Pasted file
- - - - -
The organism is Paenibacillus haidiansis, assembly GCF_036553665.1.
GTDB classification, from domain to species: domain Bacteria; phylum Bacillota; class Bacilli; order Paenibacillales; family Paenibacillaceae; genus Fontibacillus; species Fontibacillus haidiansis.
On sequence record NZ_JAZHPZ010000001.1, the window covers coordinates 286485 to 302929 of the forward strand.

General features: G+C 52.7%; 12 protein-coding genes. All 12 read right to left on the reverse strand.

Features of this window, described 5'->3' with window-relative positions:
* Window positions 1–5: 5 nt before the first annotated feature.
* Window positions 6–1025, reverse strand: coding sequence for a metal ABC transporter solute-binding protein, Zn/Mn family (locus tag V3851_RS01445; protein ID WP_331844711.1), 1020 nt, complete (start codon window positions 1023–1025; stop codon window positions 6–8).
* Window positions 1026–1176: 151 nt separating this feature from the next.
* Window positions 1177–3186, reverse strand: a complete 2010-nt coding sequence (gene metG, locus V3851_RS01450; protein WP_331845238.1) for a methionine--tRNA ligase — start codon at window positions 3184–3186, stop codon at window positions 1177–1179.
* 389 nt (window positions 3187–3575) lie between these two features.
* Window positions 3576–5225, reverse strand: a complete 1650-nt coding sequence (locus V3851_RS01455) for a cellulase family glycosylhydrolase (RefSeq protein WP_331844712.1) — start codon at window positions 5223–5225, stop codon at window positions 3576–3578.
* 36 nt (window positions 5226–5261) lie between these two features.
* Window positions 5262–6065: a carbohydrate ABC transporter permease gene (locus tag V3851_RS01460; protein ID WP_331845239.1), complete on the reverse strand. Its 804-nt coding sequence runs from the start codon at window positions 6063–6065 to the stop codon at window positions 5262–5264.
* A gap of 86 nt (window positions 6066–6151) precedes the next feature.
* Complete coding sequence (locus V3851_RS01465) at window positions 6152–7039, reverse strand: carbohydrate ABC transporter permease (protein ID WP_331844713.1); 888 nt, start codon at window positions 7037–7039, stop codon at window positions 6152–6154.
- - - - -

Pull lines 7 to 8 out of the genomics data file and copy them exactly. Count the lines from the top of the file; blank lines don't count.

* Window positions 6–1025, reverse strand: coding sequence for a metal ABC transporter solute-binding protein, Zn/Mn family (locus tag V3851_RS01445; protein ID WP_331844711.1), 1020 nt, complete (start codon window positions 1023–1025; stop codon window positions 6–8).
* Window positions 1026–1176: 151 nt separating this feature from the next.